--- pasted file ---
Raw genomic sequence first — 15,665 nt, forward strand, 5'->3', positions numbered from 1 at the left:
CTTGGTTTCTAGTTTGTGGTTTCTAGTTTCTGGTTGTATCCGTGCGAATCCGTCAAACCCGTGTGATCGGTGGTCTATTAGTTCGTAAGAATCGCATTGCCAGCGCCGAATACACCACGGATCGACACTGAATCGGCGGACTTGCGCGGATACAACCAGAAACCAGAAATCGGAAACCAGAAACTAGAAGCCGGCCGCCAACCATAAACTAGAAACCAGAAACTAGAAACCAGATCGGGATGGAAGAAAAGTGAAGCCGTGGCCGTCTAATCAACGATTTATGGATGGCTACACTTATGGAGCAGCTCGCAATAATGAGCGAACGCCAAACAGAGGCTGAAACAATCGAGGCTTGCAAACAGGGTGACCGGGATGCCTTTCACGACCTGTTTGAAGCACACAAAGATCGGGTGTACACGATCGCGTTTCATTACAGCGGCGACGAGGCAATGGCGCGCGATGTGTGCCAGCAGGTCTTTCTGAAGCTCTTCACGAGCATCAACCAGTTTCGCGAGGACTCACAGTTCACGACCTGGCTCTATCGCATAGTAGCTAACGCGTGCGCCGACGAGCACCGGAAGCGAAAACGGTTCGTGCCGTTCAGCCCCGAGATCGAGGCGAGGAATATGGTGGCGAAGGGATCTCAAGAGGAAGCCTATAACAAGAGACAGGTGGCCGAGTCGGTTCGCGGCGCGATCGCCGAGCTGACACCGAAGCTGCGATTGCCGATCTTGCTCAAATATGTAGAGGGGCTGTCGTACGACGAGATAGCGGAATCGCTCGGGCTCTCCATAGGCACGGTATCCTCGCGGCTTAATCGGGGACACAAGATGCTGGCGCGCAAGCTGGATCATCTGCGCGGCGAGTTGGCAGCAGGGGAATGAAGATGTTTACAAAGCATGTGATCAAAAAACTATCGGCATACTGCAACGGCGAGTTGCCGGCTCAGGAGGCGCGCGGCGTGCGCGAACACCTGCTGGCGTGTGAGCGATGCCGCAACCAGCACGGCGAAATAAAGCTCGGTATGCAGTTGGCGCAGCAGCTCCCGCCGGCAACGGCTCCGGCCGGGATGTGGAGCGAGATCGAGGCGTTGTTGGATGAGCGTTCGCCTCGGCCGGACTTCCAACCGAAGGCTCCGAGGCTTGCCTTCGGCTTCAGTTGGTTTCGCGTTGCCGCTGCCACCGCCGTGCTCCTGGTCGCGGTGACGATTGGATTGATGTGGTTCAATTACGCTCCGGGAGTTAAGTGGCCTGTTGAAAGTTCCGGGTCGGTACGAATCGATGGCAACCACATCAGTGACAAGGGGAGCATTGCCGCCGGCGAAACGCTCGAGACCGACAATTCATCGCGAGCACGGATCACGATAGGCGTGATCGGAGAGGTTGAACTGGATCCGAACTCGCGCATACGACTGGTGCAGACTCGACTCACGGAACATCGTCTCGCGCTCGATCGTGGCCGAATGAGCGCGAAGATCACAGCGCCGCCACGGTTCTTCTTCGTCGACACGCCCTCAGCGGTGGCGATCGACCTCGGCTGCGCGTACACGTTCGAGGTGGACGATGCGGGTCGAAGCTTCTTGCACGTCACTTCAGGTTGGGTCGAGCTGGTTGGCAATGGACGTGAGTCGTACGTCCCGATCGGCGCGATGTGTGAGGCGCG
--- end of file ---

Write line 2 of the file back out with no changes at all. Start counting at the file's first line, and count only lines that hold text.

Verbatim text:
CTTGGTTTCTAGTTTGTGGTTTCTAGTTTCTGGTTGTATCCGTGCGAATCCGTCAAACCCGTGTGATCGGTGGTCTATTAGTTCGTAAGAATCGCATTGCCAGCGCCGAATACACCACGGATCGACACTGAATCGGCGGACTTGCGCGGATACAACCAGAAACCAGAAATCGGAAACCAGAAACTAGAAGCCGGCCGCCAACCATAAACTAGAAACCAGAAACTAGAAACCAGATCGGGATGGAAGAAAAGTGAAGCCGTGGCCGTCTAATCAACGATTTATGGATGGCTACACTTATGGAGCAGCTCGCAATAATGAGCGAACGCCAAACAGAGGCTGAAACAATCGAGGCTTGCAAACAGGGTGACCGGGATGCCTTTCACGACCTGTTTGAAGCACACAAAGATCGGGTGTACACGATCGCGTTTCATTACAGCGGCGACGAGGCAATGGCGCGCGATGTGTGCCAGCAGGTCTTTCTGAAGCTCTTCACGAGCATCAACCAGTTTCGCGAGGACTCACAGTTCACGACCTGGCTCTATCGCATAGTAGCTAACGCGTGCGCCGACGAGCACCGGAAGCGAAAACGGTTCGTGCCGTTCAGCCCCGAGATCGAGGCGAGGAATATGGTGGCGAAGGGATCTCAAGAGGAAGCCTATAACAAGAGACAGGTGGCCGAGTCGGTTCGCGGCGCGATCGCCGAGCTGACACCGAAGCTGCGATTGCCGATCTTGCTCAAATATGTAGAGGGGCTGTCGTACGACGAGATAGCGGAATCGCTCGGGCTCTCCATAGGCACGGTATCCTCGCGGCTTAATCGGGGACACAAGATGCTGGCGCGCAAGCTGGATCATCTGCGCGGCGAGTTGGCAGCAGGGGAATGAAGATGTTTACAAAGCATGTGATCAAAAAACTATCGGCATACTGCAACGGCGAGTTGCCGGCTCAGGAGGCGCGCGGCGTGCGCGAACACCTGCTGGCGTGTGAGCGATGCCGCAACCAGCACGGCGAAATAAAGCTCGGTATGCAGTTGGCGCAGCAGCTCCCGCCGGCAACGGCTCCGGCCGGGATGTGGAGCGAGATCGAGGCGTTGTTGGATGAGCGTTCGCCTCGGCCGGACTTCCAACCGAAGGCTCCGAGGCTTGCCTTCGGCTTCAGTTGGTTTCGCGTTGCCGCTGCCACCGCCGTGCTCCTGGTCGCGGTGACGATTGGATTGATGTGGTTCAATTACGCTCCGGGAGTTAAGTGGCCTGTTGAAAGTTCCGGGTCGGTACGAATCGATGGCAACCACATCAGTGACAAGGGGAGCATTGCCGCCGGCGAAACGCTCGAGACCGACAATTCATCGCGAGCACGGATCACGATAGGCGTGATCGGAGAGGTTGAACTGGATCCGAACTCGCGCATACGACTGGTGCAGACTCGACTCACGGAACATCGTCTCGCGCTCGATCGTGGCCGAATGAGCGCGAAGATCACAGCGCCGCCACGGTTCTTCTTCGTCGACACGCCCTCAGCGGTGGCGATCGACCTCGGCTGCGCGTACACGTTCGAGGTGGACGATGCGGGTCGAAGCTTCTTGCACGTCACTTCAGGTTGGGTCGAGCTGGTTGGCAATGGACGTGAGTCGTACGTCCCGATCGGCGCGATGTGTGAGGCGCG